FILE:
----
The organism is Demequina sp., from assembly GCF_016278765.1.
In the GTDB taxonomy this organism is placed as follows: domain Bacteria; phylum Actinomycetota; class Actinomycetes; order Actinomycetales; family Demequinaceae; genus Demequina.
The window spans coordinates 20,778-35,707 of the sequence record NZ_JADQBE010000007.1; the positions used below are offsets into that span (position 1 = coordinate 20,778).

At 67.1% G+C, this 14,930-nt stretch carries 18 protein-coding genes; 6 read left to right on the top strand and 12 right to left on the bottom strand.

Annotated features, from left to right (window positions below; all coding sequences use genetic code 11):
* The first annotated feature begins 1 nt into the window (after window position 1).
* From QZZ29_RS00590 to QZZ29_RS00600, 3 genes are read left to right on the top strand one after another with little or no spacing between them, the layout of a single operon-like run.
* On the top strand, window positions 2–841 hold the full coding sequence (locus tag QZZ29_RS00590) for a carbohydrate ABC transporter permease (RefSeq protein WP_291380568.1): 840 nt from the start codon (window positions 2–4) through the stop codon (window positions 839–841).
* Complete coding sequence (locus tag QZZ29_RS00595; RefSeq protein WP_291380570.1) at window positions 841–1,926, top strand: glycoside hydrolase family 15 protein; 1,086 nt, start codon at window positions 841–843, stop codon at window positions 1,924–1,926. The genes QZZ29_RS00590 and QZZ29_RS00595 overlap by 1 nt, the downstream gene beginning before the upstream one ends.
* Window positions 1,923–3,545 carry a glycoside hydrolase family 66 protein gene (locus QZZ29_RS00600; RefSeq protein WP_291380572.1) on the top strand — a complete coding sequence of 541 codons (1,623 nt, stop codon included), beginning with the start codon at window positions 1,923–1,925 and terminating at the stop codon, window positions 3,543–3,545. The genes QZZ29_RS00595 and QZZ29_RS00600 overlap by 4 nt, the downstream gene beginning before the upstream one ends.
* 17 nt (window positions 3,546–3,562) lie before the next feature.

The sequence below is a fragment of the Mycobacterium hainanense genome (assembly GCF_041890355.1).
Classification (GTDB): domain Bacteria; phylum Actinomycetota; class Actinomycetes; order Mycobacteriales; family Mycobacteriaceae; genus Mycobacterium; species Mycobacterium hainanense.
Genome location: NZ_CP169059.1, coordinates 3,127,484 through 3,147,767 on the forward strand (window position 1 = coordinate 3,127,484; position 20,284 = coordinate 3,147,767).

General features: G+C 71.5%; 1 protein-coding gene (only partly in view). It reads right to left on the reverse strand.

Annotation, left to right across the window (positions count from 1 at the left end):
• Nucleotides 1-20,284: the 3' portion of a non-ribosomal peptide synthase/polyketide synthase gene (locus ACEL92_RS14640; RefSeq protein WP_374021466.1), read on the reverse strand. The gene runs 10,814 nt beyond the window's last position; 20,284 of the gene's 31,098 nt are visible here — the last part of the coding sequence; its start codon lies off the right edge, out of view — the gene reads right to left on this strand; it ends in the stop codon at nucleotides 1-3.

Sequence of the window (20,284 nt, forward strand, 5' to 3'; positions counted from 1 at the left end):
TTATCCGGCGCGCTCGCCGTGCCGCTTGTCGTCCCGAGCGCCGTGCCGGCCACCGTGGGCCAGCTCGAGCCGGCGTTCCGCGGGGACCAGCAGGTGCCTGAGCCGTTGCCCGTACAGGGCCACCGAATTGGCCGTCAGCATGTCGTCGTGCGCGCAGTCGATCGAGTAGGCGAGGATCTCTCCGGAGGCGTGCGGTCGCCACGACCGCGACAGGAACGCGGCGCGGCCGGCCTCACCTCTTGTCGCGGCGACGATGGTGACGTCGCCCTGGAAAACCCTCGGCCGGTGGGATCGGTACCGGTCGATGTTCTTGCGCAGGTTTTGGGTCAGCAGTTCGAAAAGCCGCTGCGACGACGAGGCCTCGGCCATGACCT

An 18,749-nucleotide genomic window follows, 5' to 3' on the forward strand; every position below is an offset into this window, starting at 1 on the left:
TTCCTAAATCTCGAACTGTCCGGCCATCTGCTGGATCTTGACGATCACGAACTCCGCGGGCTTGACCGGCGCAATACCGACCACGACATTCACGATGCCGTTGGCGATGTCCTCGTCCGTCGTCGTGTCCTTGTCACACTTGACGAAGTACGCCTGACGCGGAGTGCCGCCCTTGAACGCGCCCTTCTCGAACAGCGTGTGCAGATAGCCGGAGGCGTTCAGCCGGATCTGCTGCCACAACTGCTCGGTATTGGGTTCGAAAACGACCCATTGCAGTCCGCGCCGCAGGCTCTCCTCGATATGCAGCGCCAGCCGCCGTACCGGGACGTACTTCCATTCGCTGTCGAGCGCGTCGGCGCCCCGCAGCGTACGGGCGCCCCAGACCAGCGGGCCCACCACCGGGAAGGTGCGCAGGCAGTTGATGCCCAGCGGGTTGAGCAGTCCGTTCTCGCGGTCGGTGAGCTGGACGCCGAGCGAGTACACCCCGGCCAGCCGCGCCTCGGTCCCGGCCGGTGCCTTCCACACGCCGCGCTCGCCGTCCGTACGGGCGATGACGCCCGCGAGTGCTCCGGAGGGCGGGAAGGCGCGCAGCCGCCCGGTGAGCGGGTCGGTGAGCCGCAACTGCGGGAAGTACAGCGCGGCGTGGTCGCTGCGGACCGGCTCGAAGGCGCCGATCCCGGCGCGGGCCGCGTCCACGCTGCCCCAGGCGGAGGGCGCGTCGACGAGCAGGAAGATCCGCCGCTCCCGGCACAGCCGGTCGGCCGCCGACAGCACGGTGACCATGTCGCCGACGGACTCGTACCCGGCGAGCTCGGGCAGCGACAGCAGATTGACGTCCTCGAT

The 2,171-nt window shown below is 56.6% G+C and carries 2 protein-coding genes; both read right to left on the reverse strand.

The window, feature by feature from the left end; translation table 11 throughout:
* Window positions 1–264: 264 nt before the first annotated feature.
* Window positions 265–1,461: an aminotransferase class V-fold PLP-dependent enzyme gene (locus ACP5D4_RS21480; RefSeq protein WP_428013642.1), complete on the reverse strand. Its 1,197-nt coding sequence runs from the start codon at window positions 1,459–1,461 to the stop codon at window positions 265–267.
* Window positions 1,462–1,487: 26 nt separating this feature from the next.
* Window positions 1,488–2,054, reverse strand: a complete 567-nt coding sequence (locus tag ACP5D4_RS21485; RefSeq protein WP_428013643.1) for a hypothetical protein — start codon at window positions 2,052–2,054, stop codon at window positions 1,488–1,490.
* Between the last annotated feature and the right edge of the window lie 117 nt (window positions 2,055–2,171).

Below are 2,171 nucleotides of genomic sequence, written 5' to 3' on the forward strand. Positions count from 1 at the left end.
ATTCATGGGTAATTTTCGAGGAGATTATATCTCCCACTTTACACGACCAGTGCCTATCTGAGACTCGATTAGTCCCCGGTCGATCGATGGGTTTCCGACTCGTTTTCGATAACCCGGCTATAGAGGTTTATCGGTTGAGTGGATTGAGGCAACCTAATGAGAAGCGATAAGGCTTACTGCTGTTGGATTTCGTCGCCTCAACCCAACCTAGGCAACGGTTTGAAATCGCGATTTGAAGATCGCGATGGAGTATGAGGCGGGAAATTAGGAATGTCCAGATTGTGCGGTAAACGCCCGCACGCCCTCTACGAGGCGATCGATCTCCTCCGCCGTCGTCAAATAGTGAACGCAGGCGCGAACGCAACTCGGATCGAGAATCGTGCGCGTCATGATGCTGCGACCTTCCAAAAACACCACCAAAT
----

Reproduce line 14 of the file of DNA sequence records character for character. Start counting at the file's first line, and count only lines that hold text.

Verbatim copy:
Genome location: NZ_CP169059.1, coordinates 3,127,484 through 3,147,767 on the forward strand (window position 1 = coordinate 3,127,484; position 20,284 = coordinate 3,147,767).